Message from a Woman, On Location, In the Workplace*

* Not really. I’m on the sofa at home.

“Women in the workplace” is a strange name for select committee inquiry, isn’t it? Hinting at novelty, it somehow suggests that “the workplace” is a strange place for women to be and that if there’s a problem to be explored, it’s to do with the presence of women, not with gender inequality nor discrimination itself.* Just women, being there. That’s the whole issue. Without them, “the workplace” would be simply “the workplace”. It’s not as though this has anything at all to do with men.

I guess it’s an attempt at something that sounds unbiased. Yet thus far, the inquiry seems far from neutral. If this is genuinely an attempt to answer questions regarding gender stereotyping, pay inequality and increasing opportunities for part-time workers, the choice of speakers for yesterday’s first evidence session was unsettling, to say the least. These included Steve Moxon, author of The Woman Racket and Mike Buchanan, Chief Exec of the Campaign for Merit in Business (a man who lives and dies by the merit in business sword:  “I confidently anticipate I’ll keep losing money with my campaigning efforts. I cannot see how it could possibly be otherwise”. Alan Sugar would be proud). No wonder men’s rights’ activitists have been rubbing their hands with glee:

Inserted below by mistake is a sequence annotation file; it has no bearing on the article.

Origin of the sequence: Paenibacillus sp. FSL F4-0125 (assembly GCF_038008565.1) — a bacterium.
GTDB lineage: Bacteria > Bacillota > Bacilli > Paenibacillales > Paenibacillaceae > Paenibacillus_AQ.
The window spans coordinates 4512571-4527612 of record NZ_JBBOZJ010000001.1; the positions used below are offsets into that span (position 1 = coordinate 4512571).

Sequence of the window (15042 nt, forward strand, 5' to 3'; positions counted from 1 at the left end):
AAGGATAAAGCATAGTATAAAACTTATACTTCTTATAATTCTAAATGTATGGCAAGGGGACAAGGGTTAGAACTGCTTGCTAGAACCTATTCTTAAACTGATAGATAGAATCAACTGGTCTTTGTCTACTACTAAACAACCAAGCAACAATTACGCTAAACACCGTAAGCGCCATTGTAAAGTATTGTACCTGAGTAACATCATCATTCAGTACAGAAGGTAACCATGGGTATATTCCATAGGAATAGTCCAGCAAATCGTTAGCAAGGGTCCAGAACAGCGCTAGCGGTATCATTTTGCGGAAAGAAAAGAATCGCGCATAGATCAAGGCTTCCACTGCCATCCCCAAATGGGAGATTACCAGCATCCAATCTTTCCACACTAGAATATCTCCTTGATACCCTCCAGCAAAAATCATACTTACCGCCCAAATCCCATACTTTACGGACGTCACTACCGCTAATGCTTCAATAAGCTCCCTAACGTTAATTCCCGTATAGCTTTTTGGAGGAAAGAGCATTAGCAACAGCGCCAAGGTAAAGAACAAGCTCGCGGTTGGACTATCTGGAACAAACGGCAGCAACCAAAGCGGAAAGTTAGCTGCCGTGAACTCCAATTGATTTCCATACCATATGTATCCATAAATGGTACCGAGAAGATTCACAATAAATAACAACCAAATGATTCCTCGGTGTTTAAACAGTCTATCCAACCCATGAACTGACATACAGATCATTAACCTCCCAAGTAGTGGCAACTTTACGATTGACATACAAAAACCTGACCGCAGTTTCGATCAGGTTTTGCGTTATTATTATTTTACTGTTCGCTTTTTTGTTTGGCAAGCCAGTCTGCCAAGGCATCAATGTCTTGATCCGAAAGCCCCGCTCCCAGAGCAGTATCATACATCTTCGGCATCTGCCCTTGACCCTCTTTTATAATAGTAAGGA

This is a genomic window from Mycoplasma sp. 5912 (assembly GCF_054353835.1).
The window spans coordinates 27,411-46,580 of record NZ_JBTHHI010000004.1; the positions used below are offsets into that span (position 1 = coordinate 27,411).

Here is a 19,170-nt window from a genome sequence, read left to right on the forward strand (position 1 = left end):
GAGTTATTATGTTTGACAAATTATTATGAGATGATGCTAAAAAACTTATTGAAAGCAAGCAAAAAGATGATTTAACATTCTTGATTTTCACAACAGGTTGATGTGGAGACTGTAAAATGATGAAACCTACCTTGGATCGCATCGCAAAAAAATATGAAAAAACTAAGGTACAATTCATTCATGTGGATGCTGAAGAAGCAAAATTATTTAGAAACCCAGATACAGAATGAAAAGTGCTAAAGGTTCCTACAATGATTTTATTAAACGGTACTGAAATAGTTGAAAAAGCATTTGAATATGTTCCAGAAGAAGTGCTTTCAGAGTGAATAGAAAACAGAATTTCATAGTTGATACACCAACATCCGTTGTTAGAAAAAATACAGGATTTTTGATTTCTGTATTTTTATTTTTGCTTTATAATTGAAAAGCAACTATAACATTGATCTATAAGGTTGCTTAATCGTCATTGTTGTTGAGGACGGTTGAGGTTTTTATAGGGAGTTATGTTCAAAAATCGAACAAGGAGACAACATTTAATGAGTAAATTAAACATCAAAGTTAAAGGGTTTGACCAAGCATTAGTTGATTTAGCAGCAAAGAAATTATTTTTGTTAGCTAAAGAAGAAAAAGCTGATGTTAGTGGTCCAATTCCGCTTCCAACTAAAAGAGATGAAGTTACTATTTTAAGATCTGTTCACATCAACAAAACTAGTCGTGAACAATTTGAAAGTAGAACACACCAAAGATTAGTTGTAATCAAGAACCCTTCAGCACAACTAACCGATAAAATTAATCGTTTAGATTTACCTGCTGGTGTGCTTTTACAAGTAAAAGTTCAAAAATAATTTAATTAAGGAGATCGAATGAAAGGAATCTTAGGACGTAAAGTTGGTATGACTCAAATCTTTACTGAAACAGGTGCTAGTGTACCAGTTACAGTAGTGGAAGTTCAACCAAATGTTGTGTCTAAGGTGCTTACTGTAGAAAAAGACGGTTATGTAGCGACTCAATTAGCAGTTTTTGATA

It shows that responsible and mature campaigning for male equality and against male discrimination is starting to work. […] With organisations and campaigners like Mike and Swayne O’Pie (who also put in a submission) with academics like Catherine Hakim and Steve Moxon willing to put their head above the parapet but also campaign and lobby with the right positive tone and approach, these issues are no longer totally being ignored and going unchallenged.

Way-hey! Responsible, mature and not derailing in the slightest.

I don’t wish to be rude, but it would appear to me that not all of these people are experts in the issues that are supposed to be the focus of this inquiry. And of course neither am I. I haven’t done extensive research into the nature of gender stereotyping, hidden sexism and overt discrimination in the workplace. I haven’t explored the broad range of problems caused by the pressure of domestic work combined with paid work, nor have I looked into or piloted solutions. I haven’t talked to women who’ve wanted to progress about the things that have held them back, nor have I analysed the ways in which expectations of male labour have or haven’t changed in line with changing expectations of women. I haven’t looked at ways of altering how we reward particular types of work or challenged the belief that domestic labour has no economic value. I haven’t done any of these things, but some people have – and these people do not include pretend academic and UKIP-reject Steve Moxon.

So what, then, is going on? A representative for the inquiry told the Huffington Post: “We’re conducting an evidence based inquiry”:

We want there to be absolutely no suggestion that we haven’t taken into account a broad range of views.